A hidden battle

TW: Suicide and Mental Health

It's been a very long time since I wrote here, probably a symptom of the way I've been feeling. I've been avoiding some things and trying to distract myself.

Last week, I wrote the following after everything just sort of bubbled up - it was a bit too much. I've been contemplating whether to share this or not. It's not exactly light reading and will likely change your perception of me, especially if you know me personally. Friendships, relationships, potential jobs could all become somewhat awkward. I can't help but worry about coming across as a liability or an emotional time-bomb. I don't want sympathy, and I certainly don't want to make people anxious. I don't want anyone thinking they need to rush in and save the day. However, I'm starting to take steps to deal with it all.

I think I'm ready to share now, though. I'd rather just put it out there for me and for anyone else who might be feeling the same. So if you know me and reading this comes as a bit of a shock, please tell me. You can talk to me about it. One of my greatest fears is pushing people away, making them feel alienated or as if they don't know me anymore. I just appreciate your understanding and patience while I get it off my chest.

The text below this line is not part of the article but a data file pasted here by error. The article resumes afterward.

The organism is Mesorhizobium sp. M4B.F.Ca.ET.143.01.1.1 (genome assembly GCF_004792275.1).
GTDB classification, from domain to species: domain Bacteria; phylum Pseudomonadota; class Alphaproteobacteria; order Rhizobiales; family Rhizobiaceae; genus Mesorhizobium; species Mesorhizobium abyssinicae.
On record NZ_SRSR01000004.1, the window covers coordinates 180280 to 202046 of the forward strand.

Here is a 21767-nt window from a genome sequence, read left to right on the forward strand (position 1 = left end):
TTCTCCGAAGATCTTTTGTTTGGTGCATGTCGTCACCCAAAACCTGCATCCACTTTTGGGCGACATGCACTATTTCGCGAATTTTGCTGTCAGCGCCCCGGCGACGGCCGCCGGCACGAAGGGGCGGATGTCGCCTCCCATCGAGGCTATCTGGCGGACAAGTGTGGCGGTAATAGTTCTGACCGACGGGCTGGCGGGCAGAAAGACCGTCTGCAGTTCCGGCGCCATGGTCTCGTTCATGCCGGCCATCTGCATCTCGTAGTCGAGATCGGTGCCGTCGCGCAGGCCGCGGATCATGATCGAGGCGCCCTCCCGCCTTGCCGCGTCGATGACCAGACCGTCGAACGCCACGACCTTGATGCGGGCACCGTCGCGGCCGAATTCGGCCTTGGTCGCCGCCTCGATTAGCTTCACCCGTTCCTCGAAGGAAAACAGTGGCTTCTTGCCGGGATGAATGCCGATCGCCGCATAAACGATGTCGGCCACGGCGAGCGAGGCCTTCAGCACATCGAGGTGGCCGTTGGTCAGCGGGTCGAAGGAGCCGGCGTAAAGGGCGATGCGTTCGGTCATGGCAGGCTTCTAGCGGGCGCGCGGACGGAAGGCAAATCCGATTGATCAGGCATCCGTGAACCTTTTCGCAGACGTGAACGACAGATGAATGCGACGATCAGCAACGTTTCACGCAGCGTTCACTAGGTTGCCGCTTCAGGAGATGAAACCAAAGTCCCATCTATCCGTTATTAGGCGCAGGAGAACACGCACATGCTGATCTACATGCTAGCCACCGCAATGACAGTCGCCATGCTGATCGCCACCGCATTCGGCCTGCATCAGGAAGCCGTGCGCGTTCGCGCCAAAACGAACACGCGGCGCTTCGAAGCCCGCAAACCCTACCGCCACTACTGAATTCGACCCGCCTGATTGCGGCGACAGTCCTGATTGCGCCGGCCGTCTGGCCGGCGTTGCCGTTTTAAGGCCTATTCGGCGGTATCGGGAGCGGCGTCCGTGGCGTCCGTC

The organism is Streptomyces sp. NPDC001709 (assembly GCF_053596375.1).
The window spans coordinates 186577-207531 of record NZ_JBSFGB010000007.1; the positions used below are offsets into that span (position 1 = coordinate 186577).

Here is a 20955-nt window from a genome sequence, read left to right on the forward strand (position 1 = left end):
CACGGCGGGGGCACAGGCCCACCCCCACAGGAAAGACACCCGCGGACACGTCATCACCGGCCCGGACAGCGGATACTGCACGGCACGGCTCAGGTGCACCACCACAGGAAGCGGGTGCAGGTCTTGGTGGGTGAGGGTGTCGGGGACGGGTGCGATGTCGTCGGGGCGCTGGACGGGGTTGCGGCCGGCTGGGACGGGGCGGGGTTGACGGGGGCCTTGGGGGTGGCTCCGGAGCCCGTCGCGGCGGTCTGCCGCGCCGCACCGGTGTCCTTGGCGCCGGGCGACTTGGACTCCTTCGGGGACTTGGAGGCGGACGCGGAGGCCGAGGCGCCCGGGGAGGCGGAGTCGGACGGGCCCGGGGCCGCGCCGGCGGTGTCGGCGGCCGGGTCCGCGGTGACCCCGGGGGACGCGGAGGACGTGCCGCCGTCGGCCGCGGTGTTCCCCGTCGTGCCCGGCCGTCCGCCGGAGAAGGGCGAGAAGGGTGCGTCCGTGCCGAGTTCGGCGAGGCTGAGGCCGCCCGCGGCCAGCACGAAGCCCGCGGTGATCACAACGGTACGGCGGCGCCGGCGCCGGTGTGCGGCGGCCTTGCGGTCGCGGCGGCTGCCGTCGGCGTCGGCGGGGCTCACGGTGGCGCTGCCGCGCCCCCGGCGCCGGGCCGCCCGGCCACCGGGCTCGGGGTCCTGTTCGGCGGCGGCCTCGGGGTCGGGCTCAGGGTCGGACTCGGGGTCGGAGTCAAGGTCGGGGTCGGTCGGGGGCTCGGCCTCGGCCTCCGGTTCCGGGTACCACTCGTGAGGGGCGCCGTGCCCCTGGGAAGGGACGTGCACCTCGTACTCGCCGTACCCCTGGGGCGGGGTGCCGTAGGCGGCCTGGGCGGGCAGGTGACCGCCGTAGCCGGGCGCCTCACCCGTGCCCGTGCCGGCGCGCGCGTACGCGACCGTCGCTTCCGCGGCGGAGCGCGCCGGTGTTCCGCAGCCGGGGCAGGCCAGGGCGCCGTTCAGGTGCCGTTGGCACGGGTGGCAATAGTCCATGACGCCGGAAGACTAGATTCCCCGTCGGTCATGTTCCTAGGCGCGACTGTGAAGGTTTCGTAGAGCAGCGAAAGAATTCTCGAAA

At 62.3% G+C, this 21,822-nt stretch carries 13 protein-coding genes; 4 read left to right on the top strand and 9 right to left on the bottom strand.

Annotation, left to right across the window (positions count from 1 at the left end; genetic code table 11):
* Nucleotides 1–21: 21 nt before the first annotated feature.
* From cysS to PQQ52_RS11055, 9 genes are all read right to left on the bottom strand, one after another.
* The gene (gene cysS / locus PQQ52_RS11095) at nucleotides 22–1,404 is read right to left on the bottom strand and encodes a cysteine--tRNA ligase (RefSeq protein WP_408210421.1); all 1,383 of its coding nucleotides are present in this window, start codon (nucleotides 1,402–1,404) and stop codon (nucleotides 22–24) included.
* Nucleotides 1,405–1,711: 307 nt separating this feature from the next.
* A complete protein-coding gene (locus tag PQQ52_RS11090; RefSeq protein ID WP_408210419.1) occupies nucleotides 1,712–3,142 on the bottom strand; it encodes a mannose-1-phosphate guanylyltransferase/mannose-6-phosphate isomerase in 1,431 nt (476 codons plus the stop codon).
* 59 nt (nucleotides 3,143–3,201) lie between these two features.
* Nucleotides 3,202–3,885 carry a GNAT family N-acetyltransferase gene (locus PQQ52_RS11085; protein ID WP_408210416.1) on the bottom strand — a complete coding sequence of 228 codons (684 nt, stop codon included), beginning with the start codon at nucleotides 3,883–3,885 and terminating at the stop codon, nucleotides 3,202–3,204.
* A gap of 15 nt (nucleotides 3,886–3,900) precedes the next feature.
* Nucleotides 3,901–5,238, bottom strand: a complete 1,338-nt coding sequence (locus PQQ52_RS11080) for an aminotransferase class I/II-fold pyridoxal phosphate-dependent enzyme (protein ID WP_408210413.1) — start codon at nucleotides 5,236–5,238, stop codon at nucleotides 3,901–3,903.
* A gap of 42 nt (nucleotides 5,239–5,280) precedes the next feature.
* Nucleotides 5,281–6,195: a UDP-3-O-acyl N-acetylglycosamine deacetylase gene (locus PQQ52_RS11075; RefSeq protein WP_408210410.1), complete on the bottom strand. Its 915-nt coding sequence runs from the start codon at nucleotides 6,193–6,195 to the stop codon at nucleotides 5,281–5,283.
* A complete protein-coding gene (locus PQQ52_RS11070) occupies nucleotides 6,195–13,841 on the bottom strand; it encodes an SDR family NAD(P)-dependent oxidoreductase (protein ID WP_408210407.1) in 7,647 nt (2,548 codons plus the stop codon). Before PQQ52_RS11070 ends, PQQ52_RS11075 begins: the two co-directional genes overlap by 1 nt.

So if you've read any of the previous posts here, you know I found out I'm autistic. This discovery came about this time last year. In that time, my perception of the world and its perception of me has changed significantly. It's been an extremely challenging year - the hardest yet for me. So much has come to the surface that I've had to confront. I also previously wrote about how valuable therapy was for me before I found this out, but I haven't used it to deal with this new discovery for various reasons.

Mainly I've been putting it off due to money. I was fortunate enough last year to be in a position where I could take time out and pick up small freelance projects here and there. I had some savings which meant I didn't really have to work. It's meant I've had less disposable income for things like therapy, and I believe this hasn't helped my situation. As each month passes, a chunk of my savings go with it. I still have "runway" so to speak, but it's definitely been a worry for me. When I was working full time, I never really had to think about it. However when I quit last year, my safety net of regular income was sort of gone, and it added a lot of anxiety. I needed money to live, and I needed a break from full-time work. Two things that opposed each other.